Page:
Millions of Muslims are observing the start of Ramadan, a festival that includes a month of fasting and prayer.
This is the second Ramadan to fall during the coronavirus pandemic, meaning some communities will be marking it amid Covid restrictions.
Believers taking part will not eat or drink anything during daylight hours.
Fasting is considered to be an act of worship, which enables Muslims to feel closer to God and strengthen their spiritual health and self-discipline.
Here are pictures from around the world showing preparations for Ramadan and the first day of the festival.
Ramadan falls on the ninth month of the Islamic lunar calendar and starts with the sighting of the new moon, also known as the hilal.
The festival is considered one of the holiest Islamic months.
It's also one of the Five Pillars of Islam; the five principles which Muslims believe are compulsory acts ordered by God.
As well as fasting during daylight hours, Ramadan is a time when Muslims are encouraged to give to charity, strengthen their relationship with God, and show kindness and patience.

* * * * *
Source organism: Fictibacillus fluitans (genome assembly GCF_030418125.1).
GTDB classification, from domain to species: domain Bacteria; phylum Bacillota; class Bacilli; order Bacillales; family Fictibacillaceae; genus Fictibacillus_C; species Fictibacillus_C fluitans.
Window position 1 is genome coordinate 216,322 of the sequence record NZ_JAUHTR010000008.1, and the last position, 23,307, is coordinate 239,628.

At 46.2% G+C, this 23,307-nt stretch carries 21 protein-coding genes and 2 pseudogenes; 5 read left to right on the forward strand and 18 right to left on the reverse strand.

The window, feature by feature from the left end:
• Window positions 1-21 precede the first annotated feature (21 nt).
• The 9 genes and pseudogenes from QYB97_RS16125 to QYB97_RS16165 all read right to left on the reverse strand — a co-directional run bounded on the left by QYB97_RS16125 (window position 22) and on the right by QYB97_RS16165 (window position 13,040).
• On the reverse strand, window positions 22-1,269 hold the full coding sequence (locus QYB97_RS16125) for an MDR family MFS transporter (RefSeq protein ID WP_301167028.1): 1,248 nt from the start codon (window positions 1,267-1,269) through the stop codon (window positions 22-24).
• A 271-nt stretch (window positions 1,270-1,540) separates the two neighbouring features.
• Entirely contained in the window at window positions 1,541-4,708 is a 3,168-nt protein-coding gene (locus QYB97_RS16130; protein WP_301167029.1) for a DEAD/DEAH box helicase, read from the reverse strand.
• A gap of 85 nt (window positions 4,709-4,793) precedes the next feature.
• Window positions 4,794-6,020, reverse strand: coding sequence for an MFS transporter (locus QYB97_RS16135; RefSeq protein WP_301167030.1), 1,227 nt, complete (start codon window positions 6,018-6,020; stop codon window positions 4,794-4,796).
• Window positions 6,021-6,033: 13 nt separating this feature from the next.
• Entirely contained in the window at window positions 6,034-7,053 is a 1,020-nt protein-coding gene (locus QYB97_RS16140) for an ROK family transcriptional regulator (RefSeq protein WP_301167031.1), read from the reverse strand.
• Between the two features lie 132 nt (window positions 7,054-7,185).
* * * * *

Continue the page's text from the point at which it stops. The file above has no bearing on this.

As Ramadan begins on 13 April, some Muslim communities will find their traditional practises affected by restrictions to stop the spread of coronavirus.
In the UK, the iftar meal to break the fast at sunset is usually shared with family and friends, but because of the lockdown, such meetings will be restricted.
However, while mixing between households was banned during Ramadan in 2020, this year the festival coincides with the easing of some lockdown rules in England.
Up to six people or two households can now gather outdoors and restaurants will be able to serve meals outdoors.
Elsewhere around the world, similar lockdown restrictions and rules are in place, such as wearing face masks whilst worshipping.
In a tweet, the United Arab Emirates (UAE) authorities asked people to "avoid evening gatherings during Ramadan, limit family visits, and avoid distributing and exchanging meals between homes and families".
In Bangladesh, the government announced a strict lockdown for one week, starting on 14 April.
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